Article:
On this day in Tudor history, 7th July 1553, the day after the death of King Edward VI, his half-sister, Mary, received news of his death.
Mary, the daughter of Henry VIII by his first wife, Catherine of Aragon, had left Hunsdon on 3rd July after hearing that Edward was dying and that there was a plot against her. She set off for her estates in East Anglia, where she had support.
On this day in Tudor history, 6th July 1553, fifteen-year-old King Edward VI died at Greenwich Palace.
His “devise for the succession” named his heir as Lady Jane Grey, the daughter of Edward’s cousin, Frances Grey (née Brandon), Duchess of Suffolk.
On this day in Tudor history, 7th July 1553, in the short reign of Queen Jane (Lady Jane Grey), Mary, eldest daughter of King Henry VIII, received news of her half-brother King Edward VI’s death.
Where was Mary when she received the news? What was she doing and what happened next?
Find out in this latest edition of #TudorHistoryShorts…
On this day in Tudor history, 6th July 1553, fifteen-year-old King Edward VI died at Greenwich Palace leaving the throne to his cousin’s eldest daughter, Lady Jane Grey.
I share details of Edward’s final illness and last days, his “Devise for the Succession”, and Lady Jane Grey’s reaction at being told that she was Edward’s successor.
July 1553 was a month of three monarchs – Edward VI, Queen Jane and Mary I – but how did this come about? In today’s Claire chats, I look at what led to the events of July 1553 and particularly the actions that Mary took to stage her successful coup d’etat.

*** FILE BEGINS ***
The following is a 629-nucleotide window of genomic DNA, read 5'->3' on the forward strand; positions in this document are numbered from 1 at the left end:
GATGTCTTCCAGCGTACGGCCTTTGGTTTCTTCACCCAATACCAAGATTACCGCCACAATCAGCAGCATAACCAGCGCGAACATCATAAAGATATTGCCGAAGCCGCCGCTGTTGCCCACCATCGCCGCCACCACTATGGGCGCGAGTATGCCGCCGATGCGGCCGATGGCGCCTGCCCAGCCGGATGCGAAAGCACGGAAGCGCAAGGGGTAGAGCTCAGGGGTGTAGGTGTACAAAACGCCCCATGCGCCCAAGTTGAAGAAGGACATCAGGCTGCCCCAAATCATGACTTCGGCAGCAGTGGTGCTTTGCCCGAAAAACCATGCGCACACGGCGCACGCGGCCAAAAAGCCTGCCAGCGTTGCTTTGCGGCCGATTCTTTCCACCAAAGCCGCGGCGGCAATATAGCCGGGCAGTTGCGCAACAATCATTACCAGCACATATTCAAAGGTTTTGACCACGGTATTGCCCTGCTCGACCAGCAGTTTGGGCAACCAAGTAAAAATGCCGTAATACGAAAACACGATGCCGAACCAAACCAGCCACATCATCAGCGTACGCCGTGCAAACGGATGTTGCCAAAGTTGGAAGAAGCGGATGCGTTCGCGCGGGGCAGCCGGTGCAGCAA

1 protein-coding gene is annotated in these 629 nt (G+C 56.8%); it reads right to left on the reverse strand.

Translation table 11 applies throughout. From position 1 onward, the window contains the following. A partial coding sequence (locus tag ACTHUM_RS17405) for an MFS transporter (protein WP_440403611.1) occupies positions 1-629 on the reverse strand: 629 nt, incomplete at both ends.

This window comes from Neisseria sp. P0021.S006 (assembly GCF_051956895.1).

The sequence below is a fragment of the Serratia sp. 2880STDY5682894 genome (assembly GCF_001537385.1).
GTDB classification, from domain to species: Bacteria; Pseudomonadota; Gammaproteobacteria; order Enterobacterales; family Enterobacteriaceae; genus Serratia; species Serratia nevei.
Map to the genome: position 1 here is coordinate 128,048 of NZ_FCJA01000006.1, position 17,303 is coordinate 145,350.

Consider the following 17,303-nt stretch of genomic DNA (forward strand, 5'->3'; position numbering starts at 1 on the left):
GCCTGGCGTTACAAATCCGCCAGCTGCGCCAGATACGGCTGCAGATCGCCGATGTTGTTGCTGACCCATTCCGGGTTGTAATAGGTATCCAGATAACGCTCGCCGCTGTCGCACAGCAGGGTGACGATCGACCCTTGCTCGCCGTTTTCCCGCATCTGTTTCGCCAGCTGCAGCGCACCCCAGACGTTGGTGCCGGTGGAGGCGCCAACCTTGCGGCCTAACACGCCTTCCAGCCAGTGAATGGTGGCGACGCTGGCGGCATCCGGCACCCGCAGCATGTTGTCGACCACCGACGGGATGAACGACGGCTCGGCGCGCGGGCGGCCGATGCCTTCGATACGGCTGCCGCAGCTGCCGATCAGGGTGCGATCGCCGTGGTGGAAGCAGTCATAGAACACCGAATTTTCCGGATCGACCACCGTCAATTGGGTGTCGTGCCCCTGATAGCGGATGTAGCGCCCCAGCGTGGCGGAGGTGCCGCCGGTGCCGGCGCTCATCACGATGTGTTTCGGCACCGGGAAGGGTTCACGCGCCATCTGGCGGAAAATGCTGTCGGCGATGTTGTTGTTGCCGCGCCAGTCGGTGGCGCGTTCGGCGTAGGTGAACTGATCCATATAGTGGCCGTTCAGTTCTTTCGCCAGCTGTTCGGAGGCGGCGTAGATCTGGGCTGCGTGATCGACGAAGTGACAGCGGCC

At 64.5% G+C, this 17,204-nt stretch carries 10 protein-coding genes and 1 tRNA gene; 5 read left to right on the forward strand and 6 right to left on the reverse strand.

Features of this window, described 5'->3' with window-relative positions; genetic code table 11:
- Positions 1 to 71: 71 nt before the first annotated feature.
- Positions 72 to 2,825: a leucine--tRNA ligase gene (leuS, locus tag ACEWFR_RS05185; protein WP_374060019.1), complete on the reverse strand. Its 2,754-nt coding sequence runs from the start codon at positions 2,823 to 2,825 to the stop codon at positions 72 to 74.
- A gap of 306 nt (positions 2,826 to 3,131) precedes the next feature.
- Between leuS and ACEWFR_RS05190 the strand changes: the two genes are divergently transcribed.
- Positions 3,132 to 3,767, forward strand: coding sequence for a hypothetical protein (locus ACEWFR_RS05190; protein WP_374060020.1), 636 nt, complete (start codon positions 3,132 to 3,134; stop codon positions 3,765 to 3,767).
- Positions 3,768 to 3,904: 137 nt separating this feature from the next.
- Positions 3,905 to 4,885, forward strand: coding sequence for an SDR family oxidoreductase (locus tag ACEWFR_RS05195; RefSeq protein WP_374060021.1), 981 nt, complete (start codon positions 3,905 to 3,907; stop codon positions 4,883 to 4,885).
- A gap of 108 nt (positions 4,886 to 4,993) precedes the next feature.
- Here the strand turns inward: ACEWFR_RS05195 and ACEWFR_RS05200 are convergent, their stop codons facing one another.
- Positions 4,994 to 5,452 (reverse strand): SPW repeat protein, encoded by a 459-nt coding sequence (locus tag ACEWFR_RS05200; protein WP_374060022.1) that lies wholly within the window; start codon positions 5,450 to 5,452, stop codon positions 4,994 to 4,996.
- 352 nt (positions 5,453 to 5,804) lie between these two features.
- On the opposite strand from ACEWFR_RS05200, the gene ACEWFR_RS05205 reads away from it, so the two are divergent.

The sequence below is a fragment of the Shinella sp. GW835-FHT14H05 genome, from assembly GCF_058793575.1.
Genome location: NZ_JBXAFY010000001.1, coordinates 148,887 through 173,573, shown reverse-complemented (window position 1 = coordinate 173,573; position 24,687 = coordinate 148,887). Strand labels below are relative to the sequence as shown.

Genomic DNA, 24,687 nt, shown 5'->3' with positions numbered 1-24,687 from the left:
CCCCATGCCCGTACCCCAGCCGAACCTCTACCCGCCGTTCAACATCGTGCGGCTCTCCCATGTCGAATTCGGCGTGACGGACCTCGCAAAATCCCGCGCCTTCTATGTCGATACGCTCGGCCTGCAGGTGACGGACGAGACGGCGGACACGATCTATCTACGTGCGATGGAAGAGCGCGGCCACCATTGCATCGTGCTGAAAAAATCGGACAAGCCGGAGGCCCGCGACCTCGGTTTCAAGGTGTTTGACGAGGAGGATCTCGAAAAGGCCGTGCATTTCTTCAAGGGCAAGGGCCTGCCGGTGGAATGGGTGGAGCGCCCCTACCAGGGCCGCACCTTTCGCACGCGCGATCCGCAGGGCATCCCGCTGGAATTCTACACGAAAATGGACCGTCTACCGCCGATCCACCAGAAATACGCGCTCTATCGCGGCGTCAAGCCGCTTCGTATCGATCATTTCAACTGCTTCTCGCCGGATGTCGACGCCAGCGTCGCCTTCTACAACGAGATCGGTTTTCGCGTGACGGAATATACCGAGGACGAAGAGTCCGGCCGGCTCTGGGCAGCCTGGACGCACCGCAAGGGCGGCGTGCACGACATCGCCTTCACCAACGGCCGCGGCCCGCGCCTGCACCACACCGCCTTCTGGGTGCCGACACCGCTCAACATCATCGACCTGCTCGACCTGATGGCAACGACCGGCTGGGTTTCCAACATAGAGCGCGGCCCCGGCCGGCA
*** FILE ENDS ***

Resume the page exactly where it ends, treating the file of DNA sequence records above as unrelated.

On this day in history, 6th July 1553, between 8 and 9 o’clock in the evening, fifteen-year-old King Edward VI died in the arms of Sir Henry Sidney, one of the Chief Gentleman of his Privy Chamber, at Greenwich Palace. His last words were reported to be “I am faint; Lord have mercy upon me, and take my spirit”.
Edward VI had been ill for several months and on 21st June 1553 his “Devise for the Succession” had been issued as “Letters Patent for the Limitation of the Crown”. In his devise, Edward VI stipulated that his crown was to be passed on to “the eldest SONNE OF THE BODYE OF THE SAID LADY FRAUNCIS [Frances Brandon, Duchess of Suffolk], LAWFULLY BEGOTTONE, beinge borne into the world in our lyfetyme” and failing that the crown would pass on to Frances’ daughter, Lady Jane Grey, and her heirs male. When Edward died in July 1553, Frances did not have a son and so Jane became queen, being officially proclaimed such on 10th July 1553.
Between 8 and 9pm on 6th July 1553 King Edward VI lay dying at Greenwich Palace. He prayed:
“Lord God, deliver me out of this miserable and wretched life, and take me among thy chosen: howbeit not my will, but thy will be done. Lord I commit my spirit to thee. O Lord! Thou knowest how happy it were for me to be with thee: yet, for thy chosen’s sake, send me life and health, that I may truly serve thee. O my Lord God, bless thy people, and save thine inheritance! O Lord God save thy chosen people of England! O my Lord God. defend this realm from papistry, and maintain thy true religion; that I and my people may praise thy holy name, for thy Son Jesus Christ’s sake!”